The way you’ve used magic in the book is very clever. I was a little wary about the promise of talking birds, appearing keys, etc on the blurb, but it lies deeper than that. Can you talk a little about how threads of magic are woven throughout the book?

Again, thank you! It’s a little bit hard to describe isn’t it – it’s not realism but neither is it magic realism – somewhere in between. Magic in all its guises was something I was really fascinated by, but not in a fantasy/fantastical way, more the way we interact with magic in the day to day.  There is the obvious idea of the stage magician that I explored, but also the idea of folk magic and superstition’s use of amulets and incantations and of course the magic in religion, the parable, the miracle, the prayer and the words made flesh. The power of a lie believed is also a type of magic.

Billy was a character I really loved to hate. Did you find it difficult to write such an unlikable and unreliable narrator? Or was it damn good fun? …Or do you actually have a bit of a soft spot for him?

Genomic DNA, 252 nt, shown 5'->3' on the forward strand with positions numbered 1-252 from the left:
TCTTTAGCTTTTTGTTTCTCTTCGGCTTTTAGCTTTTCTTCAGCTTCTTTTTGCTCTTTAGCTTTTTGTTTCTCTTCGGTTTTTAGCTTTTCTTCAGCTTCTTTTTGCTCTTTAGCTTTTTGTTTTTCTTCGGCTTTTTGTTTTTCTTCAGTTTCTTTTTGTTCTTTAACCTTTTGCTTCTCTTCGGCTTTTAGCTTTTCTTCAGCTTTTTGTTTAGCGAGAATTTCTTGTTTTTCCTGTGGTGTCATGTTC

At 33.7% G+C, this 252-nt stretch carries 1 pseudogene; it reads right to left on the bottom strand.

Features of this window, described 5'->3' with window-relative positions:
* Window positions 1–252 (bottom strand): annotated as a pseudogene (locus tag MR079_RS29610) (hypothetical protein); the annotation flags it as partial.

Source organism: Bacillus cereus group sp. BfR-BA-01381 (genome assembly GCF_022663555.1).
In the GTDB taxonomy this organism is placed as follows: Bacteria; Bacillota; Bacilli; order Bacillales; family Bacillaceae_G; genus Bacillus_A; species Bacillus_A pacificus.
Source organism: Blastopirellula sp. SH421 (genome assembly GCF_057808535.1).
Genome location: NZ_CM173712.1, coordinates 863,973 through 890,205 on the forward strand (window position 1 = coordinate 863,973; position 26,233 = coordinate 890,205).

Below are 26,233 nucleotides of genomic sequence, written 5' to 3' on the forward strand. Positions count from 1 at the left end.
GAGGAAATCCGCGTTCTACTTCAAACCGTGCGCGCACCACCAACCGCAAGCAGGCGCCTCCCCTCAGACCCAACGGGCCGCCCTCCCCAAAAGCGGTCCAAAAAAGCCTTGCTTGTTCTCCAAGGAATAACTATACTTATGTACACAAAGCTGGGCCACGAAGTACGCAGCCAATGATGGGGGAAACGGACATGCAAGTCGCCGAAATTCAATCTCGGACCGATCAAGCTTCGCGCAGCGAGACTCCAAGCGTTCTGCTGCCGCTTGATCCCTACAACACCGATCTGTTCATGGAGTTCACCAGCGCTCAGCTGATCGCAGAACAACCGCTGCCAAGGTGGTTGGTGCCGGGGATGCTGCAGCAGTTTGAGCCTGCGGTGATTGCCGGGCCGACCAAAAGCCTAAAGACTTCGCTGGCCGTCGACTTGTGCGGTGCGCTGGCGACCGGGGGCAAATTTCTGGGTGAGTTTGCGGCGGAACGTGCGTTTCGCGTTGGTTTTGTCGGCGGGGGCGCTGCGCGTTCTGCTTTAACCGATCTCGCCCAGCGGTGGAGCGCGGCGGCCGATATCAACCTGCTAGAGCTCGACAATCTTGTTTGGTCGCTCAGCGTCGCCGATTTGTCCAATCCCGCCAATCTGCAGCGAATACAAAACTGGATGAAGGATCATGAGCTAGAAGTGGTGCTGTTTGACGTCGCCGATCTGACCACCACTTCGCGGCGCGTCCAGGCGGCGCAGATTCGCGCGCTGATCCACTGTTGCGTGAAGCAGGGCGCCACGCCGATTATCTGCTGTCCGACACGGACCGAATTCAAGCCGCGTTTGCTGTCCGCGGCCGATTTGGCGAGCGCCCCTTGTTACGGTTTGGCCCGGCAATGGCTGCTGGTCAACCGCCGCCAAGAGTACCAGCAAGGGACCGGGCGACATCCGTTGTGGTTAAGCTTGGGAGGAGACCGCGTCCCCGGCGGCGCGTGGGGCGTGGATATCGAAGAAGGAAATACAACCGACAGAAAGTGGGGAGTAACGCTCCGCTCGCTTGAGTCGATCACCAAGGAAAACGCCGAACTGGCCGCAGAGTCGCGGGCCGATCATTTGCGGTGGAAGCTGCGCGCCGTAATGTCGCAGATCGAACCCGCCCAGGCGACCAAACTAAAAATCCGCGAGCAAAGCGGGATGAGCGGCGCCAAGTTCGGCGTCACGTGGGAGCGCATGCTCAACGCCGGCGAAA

I’m glad you loved (and hated!) him too – I adored writing Billy, as soon as he opened his mouth (metaphorically) he filled the page with his particular outlook – that larrikin spirit gone wrong really – I think he was the easiest character to write because there are quite a few larrikins my family  (though none as twisted as Billy) and I love the Australian vernacular that is fast disappearing, the tall tale, the truth concealed in extravagant lies.

How does your average writing day look? Or is there such thing as an average writing day?!

My best sort of writing day is daily if I can – in the morning, in a cafe with several muse-loaded cups of coffee with my pen and notebook. I write all my first drafts by hand, which is probably crazy (The Bird’s Child first draft was about 26 skinny Moleskin notebooks long if you were wondering!). I aim to write about 4 – 8 pages and am happy if I do more. Then I usually go home and type up a part of it while trying not to re-read too much, just a little prune. Typing up my handwriting. Not so fun.